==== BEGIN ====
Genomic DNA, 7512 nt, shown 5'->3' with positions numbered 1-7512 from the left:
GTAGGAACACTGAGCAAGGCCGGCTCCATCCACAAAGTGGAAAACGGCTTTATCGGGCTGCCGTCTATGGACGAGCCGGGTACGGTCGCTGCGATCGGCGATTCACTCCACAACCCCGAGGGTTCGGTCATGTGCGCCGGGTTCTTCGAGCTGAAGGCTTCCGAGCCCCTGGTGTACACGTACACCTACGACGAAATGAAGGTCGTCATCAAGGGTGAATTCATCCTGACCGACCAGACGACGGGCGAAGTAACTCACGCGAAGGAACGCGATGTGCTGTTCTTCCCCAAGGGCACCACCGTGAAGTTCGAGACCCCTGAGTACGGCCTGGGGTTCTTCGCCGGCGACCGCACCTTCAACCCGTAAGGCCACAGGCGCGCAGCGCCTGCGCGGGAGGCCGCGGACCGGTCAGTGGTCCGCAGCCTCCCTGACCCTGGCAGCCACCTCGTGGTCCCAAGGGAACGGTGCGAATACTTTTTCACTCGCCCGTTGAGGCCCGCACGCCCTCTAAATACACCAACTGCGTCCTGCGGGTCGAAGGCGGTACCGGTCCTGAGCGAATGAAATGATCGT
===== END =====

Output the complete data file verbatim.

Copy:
Genomic DNA, 7512 nt, shown 5'->3' with positions numbered 1-7512 from the left:
GTAGGAACACTGAGCAAGGCCGGCTCCATCCACAAAGTGGAAAACGGCTTTATCGGGCTGCCGTCTATGGACGAGCCGGGTACGGTCGCTGCGATCGGCGATTCACTCCACAACCCCGAGGGTTCGGTCATGTGCGCCGGGTTCTTCGAGCTGAAGGCTTCCGAGCCCCTGGTGTACACGTACACCTACGACGAAATGAAGGTCGTCATCAAGGGTGAATTCATCCTGACCGACCAGACGACGGGCGAAGTAACTCACGCGAAGGAACGCGATGTGCTGTTCTTCCCCAAGGGCACCACCGTGAAGTTCGAGACCCCTGAGTACGGCCTGGGGTTCTTCGCCGGCGACCGCACCTTCAACCCGTAAGGCCACAGGCGCGCAGCGCCTGCGCGGGAGGCCGCGGACCGGTCAGTGGTCCGCAGCCTCCCTGACCCTGGCAGCCACCTCGTGGTCCCAAGGGAACGGTGCGAATACTTTTTCACTCGCCCGTTGAGGCCCGCACGCCCTCTAAATACACCAACTGCGTCCTGCGGGTCGAAGGCGGTACCGGTCCTGAGCGAATGAAATGATCGT